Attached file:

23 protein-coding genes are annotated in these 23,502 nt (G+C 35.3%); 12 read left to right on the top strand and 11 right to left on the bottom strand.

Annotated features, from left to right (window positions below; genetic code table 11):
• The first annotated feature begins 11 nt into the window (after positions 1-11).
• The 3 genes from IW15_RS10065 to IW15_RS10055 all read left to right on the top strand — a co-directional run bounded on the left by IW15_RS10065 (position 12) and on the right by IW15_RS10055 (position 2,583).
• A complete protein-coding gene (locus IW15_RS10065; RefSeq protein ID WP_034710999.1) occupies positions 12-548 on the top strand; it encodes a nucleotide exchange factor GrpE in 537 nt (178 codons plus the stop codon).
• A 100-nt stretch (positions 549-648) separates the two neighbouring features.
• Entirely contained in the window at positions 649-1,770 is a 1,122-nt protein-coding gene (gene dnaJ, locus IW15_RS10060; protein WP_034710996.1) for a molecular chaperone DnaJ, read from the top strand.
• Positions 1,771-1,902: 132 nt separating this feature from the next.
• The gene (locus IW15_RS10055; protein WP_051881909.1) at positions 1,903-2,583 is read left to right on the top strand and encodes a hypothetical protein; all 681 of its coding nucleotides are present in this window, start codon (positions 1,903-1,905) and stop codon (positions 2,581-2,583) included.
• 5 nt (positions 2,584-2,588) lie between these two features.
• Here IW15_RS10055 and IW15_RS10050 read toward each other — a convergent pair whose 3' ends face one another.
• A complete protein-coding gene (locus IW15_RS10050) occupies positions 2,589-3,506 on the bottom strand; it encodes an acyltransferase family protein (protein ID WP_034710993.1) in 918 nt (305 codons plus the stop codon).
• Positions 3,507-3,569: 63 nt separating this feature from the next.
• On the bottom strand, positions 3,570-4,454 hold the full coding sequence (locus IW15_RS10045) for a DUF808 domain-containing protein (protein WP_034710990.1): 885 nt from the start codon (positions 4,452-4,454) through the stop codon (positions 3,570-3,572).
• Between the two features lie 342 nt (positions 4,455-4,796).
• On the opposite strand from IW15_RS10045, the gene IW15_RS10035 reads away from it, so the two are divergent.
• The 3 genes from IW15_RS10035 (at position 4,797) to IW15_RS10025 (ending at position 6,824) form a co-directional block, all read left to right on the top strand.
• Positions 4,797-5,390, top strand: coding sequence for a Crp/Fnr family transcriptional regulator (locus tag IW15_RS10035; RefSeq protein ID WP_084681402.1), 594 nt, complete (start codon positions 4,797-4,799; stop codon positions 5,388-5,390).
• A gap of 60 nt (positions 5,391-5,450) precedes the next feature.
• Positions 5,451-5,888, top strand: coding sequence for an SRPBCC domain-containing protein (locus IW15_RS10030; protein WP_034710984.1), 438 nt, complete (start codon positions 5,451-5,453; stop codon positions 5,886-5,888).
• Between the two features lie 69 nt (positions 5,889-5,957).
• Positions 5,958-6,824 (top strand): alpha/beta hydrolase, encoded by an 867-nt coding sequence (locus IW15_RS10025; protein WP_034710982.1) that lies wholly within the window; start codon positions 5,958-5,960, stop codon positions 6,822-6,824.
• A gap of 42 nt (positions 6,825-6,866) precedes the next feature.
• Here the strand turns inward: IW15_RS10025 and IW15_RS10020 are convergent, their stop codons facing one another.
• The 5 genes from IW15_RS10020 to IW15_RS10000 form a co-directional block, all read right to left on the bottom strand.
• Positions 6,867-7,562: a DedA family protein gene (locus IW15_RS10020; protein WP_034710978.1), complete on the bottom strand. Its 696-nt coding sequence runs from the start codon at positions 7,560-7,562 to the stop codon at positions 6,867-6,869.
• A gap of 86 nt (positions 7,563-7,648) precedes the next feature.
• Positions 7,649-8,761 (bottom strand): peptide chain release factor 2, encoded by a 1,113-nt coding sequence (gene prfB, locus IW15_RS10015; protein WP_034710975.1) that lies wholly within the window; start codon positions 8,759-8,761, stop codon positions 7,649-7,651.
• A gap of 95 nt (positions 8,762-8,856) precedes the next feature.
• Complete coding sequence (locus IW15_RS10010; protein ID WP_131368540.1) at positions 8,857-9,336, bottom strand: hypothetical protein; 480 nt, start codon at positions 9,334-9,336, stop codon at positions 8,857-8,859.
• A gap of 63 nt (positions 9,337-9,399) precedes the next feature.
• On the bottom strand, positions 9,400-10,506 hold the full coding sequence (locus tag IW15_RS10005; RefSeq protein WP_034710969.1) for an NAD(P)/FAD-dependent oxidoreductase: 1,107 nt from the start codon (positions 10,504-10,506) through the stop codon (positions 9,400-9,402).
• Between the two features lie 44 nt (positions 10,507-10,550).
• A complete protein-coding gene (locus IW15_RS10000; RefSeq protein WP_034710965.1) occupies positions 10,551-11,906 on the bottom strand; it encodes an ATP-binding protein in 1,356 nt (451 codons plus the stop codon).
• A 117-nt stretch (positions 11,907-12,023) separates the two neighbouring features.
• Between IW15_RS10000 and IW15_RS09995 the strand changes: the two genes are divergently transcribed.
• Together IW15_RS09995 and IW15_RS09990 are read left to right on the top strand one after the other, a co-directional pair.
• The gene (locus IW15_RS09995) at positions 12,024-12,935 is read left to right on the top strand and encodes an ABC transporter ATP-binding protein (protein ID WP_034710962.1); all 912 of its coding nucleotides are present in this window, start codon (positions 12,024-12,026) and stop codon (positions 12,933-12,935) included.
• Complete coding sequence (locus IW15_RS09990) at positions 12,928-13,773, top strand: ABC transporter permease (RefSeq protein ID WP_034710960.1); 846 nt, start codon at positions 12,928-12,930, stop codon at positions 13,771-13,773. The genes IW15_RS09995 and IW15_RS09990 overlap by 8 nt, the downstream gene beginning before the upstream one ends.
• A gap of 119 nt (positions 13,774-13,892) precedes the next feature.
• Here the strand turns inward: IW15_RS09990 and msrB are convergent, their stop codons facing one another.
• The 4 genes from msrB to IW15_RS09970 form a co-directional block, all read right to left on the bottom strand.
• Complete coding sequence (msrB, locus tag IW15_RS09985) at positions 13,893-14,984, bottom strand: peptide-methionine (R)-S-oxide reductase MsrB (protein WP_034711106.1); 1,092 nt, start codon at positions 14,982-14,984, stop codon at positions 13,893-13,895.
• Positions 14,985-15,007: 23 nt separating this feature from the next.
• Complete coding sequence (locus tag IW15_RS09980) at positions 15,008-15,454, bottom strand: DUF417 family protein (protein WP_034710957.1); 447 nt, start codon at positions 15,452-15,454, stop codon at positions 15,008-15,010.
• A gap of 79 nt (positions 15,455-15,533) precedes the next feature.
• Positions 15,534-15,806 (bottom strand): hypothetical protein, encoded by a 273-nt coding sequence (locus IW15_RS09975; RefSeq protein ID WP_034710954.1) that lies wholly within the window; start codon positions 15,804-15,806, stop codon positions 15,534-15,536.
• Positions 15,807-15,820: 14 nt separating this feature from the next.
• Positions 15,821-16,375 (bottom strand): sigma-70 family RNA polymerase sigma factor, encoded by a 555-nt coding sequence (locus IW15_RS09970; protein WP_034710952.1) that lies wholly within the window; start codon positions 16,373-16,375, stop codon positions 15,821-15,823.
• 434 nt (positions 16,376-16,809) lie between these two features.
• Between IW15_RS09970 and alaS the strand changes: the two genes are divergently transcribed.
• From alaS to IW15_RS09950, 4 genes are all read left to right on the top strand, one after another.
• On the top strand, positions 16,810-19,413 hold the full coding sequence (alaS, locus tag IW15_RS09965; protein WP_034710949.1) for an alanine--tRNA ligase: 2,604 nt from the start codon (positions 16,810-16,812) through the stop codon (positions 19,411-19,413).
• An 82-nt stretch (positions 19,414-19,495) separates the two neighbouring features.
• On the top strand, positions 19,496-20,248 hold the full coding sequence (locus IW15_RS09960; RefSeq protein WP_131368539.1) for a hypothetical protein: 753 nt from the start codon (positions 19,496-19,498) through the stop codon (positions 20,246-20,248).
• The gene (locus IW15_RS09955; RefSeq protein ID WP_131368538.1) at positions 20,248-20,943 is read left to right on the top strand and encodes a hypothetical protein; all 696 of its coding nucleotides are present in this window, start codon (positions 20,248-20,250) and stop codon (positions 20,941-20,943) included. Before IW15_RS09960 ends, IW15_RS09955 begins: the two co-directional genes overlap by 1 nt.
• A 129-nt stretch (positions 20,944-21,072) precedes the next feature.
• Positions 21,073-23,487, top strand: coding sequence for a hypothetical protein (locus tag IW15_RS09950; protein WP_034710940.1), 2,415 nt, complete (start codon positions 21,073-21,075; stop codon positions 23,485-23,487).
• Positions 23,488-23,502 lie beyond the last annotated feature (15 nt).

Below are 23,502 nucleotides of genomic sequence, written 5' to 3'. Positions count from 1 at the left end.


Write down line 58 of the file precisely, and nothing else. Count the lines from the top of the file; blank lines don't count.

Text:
• Positions 21,073-23,487, top strand: coding sequence for a hypothetical protein (locus tag IW15_RS09950; protein WP_034710940.1), 2,415 nt, complete (start codon positions 21,073-21,075; stop codon positions 23,485-23,487).